Be well

          • It’s ironic, isn’t it, that on this thread we have two chiropractors determinedly insisting that back pain is a disease, not a symptom. Well, that at least puts one matter to rest. Chiropractic clearly can’t claim to be a branch of ‘holistic’ or ‘integrative’ medicine if it’s merely treating diseases, rather than the whole person.

            On several other threads we’ve learned that chiros disagree with each other not just over the finer points of their manipulative ‘art’, but even over the basic philosopical/pseudo-medical underpinnings of chiropractic. Perhaps we are now seeing a divide along holistic and non-holistic practitioners. On several other threads in this blog I’ve commented on how there seems to be ‘no true chiropractor’ (a parallel with the ‘no true Scotsman’ line of reasoning). The present example only extends my case.

            Oh well, as someone mentioned elsewhere, this blog is nothing if not educational.

          • @Frank Odds

            It’s really interesting that Frank wrongheadedly infers erroneous “conclusions’ from other posters’ comments. Nowhere did I state I believed that back pain was a disease. Had Frank concentrated a bit more assiduously when reading my post, he would perhaps have been able to understand that I stated only that “there is some countenance” for Dr. Epstein’s having referred to it as such.

            From Frank’s misguided “take” on my comments, he went on and on about what he thinks chiropratic is, as well his “thoughts” regarding the schism, as he envisions it, within chiropractic. In other words, the “present example”(both mentioned AND made up by Frank) was primarily based on his expedient misunderstanding of my clearly written comments; therefore, any conclusions he expressed are essentially fallacious.

            Please Frank….read comments more carefully before you reply.

            Be well

    • Fat chance of finding much agreement with your cogent comments on this forum. Most of the contributors here BELIEVE only in “honest, accurate” MEDICAL research. Unfortunately, some prominent meta-researchers have observed that accurate, unbiased, non-profit-inspired medical research is somewhat scant and is often skewed toward a profitable outcome for a drug company. One such researcher’s thoughts are discussed within this post.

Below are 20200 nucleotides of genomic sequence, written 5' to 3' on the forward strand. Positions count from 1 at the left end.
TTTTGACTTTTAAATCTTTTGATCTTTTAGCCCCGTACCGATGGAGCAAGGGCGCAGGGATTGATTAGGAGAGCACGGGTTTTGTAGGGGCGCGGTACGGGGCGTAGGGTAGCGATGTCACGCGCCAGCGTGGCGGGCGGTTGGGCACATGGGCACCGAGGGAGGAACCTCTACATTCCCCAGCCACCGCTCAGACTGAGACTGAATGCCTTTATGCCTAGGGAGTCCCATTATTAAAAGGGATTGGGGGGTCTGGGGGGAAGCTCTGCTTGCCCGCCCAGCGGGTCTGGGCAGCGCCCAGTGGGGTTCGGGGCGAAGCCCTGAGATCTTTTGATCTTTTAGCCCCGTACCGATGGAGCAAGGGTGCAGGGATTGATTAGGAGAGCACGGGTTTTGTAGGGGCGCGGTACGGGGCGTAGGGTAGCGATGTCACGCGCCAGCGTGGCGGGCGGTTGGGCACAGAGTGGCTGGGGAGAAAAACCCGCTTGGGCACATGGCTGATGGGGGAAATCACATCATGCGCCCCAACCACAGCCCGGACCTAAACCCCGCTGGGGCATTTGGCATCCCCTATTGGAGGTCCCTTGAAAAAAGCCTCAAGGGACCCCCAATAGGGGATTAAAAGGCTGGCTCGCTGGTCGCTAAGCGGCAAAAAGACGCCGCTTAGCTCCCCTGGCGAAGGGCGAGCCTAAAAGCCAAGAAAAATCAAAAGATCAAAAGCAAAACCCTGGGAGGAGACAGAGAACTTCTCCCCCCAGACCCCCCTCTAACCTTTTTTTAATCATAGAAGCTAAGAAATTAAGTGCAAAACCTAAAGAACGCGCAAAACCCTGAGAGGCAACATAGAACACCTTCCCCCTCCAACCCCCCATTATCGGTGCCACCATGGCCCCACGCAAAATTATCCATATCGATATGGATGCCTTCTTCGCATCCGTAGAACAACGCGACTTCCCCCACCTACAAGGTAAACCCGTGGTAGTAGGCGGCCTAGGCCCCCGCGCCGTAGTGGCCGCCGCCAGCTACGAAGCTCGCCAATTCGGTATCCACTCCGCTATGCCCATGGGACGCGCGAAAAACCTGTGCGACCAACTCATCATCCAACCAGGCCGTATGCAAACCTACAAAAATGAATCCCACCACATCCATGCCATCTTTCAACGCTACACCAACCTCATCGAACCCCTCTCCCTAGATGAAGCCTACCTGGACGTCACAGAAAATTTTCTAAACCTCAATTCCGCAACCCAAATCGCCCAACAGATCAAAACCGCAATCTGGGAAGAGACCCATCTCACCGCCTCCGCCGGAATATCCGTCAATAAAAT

“Can any medical-research studies be trusted”? This question was posed by “uber-researcher” Dr. John Ioannidis.

      That question has been central to Ioannidis’s career. He’s what’s known as a meta-researcher, and he’s become one of the world’s foremost experts on the credibility of medical research. He and his team have shown, again and again, and in many different ways, that much of what biomedical researchers conclude in published studies—conclusions that doctors keep in mind when they prescribe antibiotics or blood-pressure medication, or when they advise us to consume more fiber or less meat, or when they recommend surgery for heart disease or back pain—is misleading, exaggerated, and often flat-out wrong. He charges that as much as 90 percent of the published medical information that doctors rely on is flawed. His work has been widely accepted by the medical community; it has been published in the field’s top journals, where it is heavily cited; and he is a big draw at conferences. Given this exposure, and the fact that his work broadly targets everyone else’s work in medicine, as well as everything that physicians do and all the health advice we get, Ioannidis may be one of the most influential scientists alive. Yet for all his influence, he worries that the field of medical research is so pervasively flawed, and so riddled with conflicts of interest, that it might be chronically resistant to change—or even to publicly admitting that there’s a problem.